Like any good consultant I help my clients (or in this case book buyers) deal with the ugly pragmatic realities, whatever the ideal models may be :D

maybe that's why we've had a few earthquakes lately

the opposite though

I would argue its the opposite effect.. The issue is the performance of IT as a service organization and not ITIL.. Who cares if ITIL is healthy if the IT Service being delivered is at the right quality and level. You can never say healthy ITIL means healthy IT Services and you cannot say health IT services means ITIL.

The pragmatic reality is a checklist for healthy IT Service delivery and the action plan would be base on the review of process against ITIL as a reference framework. If you have a extremely healthy ITIL environment, you may just be overdelivering process and not achieving the desired results..

Who cares if a process is owned if its owned by a the wrong person and therefore the process fails.. How cares if a process is reviewed, if it is done badly and never achieves its goal for service delivery.

If you want to be pragmatic, focus on the top line goal and not on ITIL.

I will say that you included some cust sat and SLA based verbage which gets to the point, but the rest of the stuff is just checking something that should never be checked in isolation.

Brad Vaughan

challenge that

OK I challenge that. Specifically which questions are somehow ITIL specific and not important things to verify in the overall health of service delivery to the customer? It is essential that processes be owned, whether ITIL or not. If the process is not functioning correctly it will be picked up in some of the other checks. Are you saying that one should not check that there is process ownership?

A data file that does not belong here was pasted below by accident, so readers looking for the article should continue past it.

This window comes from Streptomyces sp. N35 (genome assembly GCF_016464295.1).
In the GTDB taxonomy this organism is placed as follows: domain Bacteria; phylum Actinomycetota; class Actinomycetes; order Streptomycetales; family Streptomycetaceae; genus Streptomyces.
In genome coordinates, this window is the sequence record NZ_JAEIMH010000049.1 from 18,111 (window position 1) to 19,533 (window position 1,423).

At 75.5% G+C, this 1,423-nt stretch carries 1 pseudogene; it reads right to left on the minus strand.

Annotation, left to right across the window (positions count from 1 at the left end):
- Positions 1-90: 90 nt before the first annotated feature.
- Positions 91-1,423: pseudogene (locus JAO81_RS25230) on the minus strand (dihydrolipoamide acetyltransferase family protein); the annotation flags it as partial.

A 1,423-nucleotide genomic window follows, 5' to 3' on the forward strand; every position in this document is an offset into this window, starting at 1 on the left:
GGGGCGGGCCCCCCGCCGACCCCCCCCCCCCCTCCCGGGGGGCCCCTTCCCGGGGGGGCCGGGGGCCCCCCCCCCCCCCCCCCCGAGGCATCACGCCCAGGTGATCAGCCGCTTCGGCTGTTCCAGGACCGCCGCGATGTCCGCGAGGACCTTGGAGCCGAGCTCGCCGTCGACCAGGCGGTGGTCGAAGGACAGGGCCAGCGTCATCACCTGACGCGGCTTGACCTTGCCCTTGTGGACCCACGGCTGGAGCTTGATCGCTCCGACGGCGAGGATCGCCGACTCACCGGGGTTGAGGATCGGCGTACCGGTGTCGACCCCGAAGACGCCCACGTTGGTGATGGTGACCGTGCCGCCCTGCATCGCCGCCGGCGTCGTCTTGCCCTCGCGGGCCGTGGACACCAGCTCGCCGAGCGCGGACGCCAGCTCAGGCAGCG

More constructively, what tests would you add or substitute?

back to ya :)

Hope you didn't take the corporate cave-in comment seriously :) This could go on forever because the concepts are a little complex to debate on a blog comment list.

So first point.. I didn't say process ownership is not important. I said its not valuable to checklist it.. A poor process or a stupid owner has the same negative effect on the performance of service management. Check listing ownership is very simplistic and if you consider quality of method rely's very much on the capability of the tools and the people (good 'ol 3P's), then its flawed check.

The second point is I am saying testing the implementation of ITIL is flawed when ITIL cannot and should not be implemented. Its a process with no value. This is another reason I hate quality standards for anything other than transaction process. Its like trying to confirm the value of a prospective employee from resume.. He/she may have all the right words on the resume, but it does not guareentee a good performer.. Same reason I hate Certification Exams etc.. etc..

So what would I test;
1. If I was in close proximity, time wise, to whatever improvement process that I used ITIL as a framework for, I would use the metrics I decided to measure the project and check off the success and action the gaps.